Railroad Company v. Harris,
Annotate this Case
74 U.S. 574 (1868)
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U.S. Supreme Court
Railroad Company v. Harris, 74 U.S. 7 Wall. 574 574 (1868)
Railroad Company v. Harris
74 U.S. (7 Wall.) 574
MOTION FOR WRITS OF SUPERSEDEAS TO THE
SUPREME COURT OF THE DISTRICT OF COLUMBIA
To make a writ of error operate as a supersedeas, it is indispensable that the requirements of the act of Congress be strictly fulfilled. It is not enough that the writ be issued and served, but a copy of the writ must be lodged, for the adverse party, within ten days, Sundays exclusive, after judgment or decree.
This was a motion for writs of supersedeas to the Supreme Court of the District of Columbia to stay execution upon two judgments recovered in that court, one by Harris, against the Baltimore and Ohio Railroad Company, and the other by his administratrix, against the same defendant.
The first judgment was for injuries sustained by Harris, when a passenger on the defendant's railroad. The second was a judgment upon scire facias to revive the former judgment, abated by the death of Harris, and to make his administratrix party to that judgment, and to have execution.
To bring the first judgment into this Court for review, a writ of error had been sued out by the railroad company, and a sufficient bond for prosecution was filed within ten days after rendition, but no copy of the writ of error appeared to have been lodged in the clerk's office for the use of the defendant in error.
The twenty-third section of the Judiciary Act thus declares: *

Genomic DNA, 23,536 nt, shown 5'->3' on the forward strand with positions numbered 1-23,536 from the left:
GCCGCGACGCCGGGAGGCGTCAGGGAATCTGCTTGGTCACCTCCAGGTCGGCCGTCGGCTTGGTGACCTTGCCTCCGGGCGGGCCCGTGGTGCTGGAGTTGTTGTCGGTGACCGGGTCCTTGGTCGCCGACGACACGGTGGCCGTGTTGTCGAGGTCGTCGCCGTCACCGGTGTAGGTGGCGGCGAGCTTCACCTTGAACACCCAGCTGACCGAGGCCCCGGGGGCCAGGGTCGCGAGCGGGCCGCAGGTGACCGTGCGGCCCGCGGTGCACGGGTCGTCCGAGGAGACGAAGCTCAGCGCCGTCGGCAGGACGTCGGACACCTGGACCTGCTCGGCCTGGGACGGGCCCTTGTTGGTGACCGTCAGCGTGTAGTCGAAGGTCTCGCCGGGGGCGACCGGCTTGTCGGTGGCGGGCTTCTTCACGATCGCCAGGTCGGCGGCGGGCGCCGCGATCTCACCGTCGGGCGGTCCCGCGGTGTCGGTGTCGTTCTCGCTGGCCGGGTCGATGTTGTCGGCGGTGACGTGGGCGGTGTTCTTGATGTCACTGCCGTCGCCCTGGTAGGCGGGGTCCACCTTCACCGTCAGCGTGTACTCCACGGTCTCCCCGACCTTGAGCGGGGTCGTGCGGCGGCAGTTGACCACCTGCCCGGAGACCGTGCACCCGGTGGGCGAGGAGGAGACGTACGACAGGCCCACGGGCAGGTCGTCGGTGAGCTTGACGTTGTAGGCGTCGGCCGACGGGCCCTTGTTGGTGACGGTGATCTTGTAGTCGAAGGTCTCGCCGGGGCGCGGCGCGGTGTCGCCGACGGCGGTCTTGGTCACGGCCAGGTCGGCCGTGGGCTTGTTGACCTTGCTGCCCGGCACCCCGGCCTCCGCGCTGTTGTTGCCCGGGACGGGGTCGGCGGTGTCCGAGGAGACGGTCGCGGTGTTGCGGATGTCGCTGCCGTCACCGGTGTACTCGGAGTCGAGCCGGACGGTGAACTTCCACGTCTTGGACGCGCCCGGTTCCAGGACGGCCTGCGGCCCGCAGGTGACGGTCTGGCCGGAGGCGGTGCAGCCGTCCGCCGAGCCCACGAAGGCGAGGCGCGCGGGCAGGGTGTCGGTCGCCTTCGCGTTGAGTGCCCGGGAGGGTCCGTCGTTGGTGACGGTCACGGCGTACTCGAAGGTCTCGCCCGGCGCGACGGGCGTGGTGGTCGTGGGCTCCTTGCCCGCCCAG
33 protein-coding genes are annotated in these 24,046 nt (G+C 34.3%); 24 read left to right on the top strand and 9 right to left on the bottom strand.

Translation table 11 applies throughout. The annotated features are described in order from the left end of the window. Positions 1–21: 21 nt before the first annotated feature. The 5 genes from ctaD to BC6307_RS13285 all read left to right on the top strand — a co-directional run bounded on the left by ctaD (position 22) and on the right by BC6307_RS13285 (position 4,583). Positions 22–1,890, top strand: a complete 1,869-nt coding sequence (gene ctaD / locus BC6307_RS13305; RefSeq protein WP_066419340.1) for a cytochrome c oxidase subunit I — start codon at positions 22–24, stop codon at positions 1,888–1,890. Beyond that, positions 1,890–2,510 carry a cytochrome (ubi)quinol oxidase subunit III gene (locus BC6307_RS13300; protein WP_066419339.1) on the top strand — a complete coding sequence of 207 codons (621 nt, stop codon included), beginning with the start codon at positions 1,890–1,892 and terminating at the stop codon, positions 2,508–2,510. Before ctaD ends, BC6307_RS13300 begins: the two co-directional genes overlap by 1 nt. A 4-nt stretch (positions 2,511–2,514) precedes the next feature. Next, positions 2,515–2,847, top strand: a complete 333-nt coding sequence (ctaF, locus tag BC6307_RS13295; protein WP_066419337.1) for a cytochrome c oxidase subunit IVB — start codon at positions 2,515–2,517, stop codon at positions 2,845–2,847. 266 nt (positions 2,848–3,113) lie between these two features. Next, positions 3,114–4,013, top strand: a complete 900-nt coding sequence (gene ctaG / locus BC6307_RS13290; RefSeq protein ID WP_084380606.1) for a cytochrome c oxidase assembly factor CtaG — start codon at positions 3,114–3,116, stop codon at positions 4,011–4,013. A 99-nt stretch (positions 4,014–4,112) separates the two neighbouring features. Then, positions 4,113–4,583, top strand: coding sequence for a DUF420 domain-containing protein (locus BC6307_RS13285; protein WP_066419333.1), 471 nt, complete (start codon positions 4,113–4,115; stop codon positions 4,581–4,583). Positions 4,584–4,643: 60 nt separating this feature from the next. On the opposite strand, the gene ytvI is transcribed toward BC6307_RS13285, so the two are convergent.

"A writ of error shall be a supersedeas and a stay of execution in cases only where the writ of error is served by a copy thereof being lodged for the adverse party in the clerk's office, where the record remains, within ten days, Sundays exclusive, after rendering the judgment and passing the decree complained of."
THE CHIEF JUSTICE delivered the opinion of the Court.
The right of the plaintiff in error to the writs for which
the motion now before us is made, depends on the question whether, by the proceedings taken in the case, the writ of error upon the first judgment became a supersedeas?
And this question is answered by the express words of the twenty-third section of the Judiciary Act.
The legislature has seen fit to make the lodging of a copy of the writ, within ten days, a prerequisite to the operation of the writ as a supersedeas. The cause was removed from the inferior court to this Court, by the issuing of the writ, and the due service of it upon the court to which it is addressed; but its additional effect, as a supersedeas, depends upon compliance with the conditions imposed by the act. We cannot dispense with that compliance in respect to lodging a copy for the adverse party.
The motion for writs of supersedeas in both cases must therefore be denied, and as the second writ of error brings nothing before us unless the writ in the first case operated as a supersedeas under the statute, that writ must be
* 1 Stat. at Large 84.